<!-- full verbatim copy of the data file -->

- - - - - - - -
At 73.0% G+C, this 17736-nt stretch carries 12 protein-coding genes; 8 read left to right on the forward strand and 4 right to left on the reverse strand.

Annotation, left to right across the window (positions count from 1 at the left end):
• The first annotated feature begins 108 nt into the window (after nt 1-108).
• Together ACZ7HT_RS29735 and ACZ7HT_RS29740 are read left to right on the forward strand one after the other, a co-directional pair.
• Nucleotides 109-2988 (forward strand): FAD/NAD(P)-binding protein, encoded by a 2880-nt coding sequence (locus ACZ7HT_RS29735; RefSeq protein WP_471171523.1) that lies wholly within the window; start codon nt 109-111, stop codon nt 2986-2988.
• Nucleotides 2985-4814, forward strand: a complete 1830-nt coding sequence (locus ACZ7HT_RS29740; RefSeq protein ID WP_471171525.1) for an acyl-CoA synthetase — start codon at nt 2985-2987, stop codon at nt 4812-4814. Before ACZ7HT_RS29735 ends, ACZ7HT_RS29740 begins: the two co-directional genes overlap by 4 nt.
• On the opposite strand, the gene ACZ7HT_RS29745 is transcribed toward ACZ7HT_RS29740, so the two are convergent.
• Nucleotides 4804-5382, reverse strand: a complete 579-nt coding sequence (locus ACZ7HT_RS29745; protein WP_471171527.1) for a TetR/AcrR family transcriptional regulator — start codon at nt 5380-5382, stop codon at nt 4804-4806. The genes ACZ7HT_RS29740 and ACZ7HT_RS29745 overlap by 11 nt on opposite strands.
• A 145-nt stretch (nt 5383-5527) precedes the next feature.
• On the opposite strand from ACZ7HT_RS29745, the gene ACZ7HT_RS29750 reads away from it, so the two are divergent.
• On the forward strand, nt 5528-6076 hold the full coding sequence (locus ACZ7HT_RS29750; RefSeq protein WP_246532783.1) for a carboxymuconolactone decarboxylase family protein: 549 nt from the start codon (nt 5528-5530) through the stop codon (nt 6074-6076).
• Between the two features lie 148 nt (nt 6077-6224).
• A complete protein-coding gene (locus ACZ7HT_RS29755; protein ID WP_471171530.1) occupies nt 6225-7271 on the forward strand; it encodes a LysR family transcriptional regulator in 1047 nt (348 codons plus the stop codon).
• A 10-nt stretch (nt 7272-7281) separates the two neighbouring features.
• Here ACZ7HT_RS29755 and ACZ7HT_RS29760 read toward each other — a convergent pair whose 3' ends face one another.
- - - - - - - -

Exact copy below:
At 73.0% G+C, this 17736-nt stretch carries 12 protein-coding genes; 8 read left to right on the forward strand and 4 right to left on the reverse strand.

Annotation, left to right across the window (positions count from 1 at the left end):
• The first annotated feature begins 108 nt into the window (after nt 1-108).
• Together ACZ7HT_RS29735 and ACZ7HT_RS29740 are read left to right on the forward strand one after the other, a co-directional pair.
• Nucleotides 109-2988 (forward strand): FAD/NAD(P)-binding protein, encoded by a 2880-nt coding sequence (locus ACZ7HT_RS29735; RefSeq protein WP_471171523.1) that lies wholly within the window; start codon nt 109-111, stop codon nt 2986-2988.
• Nucleotides 2985-4814, forward strand: a complete 1830-nt coding sequence (locus ACZ7HT_RS29740; RefSeq protein ID WP_471171525.1) for an acyl-CoA synthetase — start codon at nt 2985-2987, stop codon at nt 4812-4814. Before ACZ7HT_RS29735 ends, ACZ7HT_RS29740 begins: the two co-directional genes overlap by 4 nt.
• On the opposite strand, the gene ACZ7HT_RS29745 is transcribed toward ACZ7HT_RS29740, so the two are convergent.
• Nucleotides 4804-5382, reverse strand: a complete 579-nt coding sequence (locus ACZ7HT_RS29745; protein WP_471171527.1) for a TetR/AcrR family transcriptional regulator — start codon at nt 5380-5382, stop codon at nt 4804-4806. The genes ACZ7HT_RS29740 and ACZ7HT_RS29745 overlap by 11 nt on opposite strands.
• A 145-nt stretch (nt 5383-5527) precedes the next feature.
• On the opposite strand from ACZ7HT_RS29745, the gene ACZ7HT_RS29750 reads away from it, so the two are divergent.
• On the forward strand, nt 5528-6076 hold the full coding sequence (locus ACZ7HT_RS29750; RefSeq protein WP_246532783.1) for a carboxymuconolactone decarboxylase family protein: 549 nt from the start codon (nt 5528-5530) through the stop codon (nt 6074-6076).
• Between the two features lie 148 nt (nt 6077-6224).
• A complete protein-coding gene (locus ACZ7HT_RS29755; protein ID WP_471171530.1) occupies nt 6225-7271 on the forward strand; it encodes a LysR family transcriptional regulator in 1047 nt (348 codons plus the stop codon).
• A 10-nt stretch (nt 7272-7281) separates the two neighbouring features.
• Here ACZ7HT_RS29755 and ACZ7HT_RS29760 read toward each other — a convergent pair whose 3' ends face one another.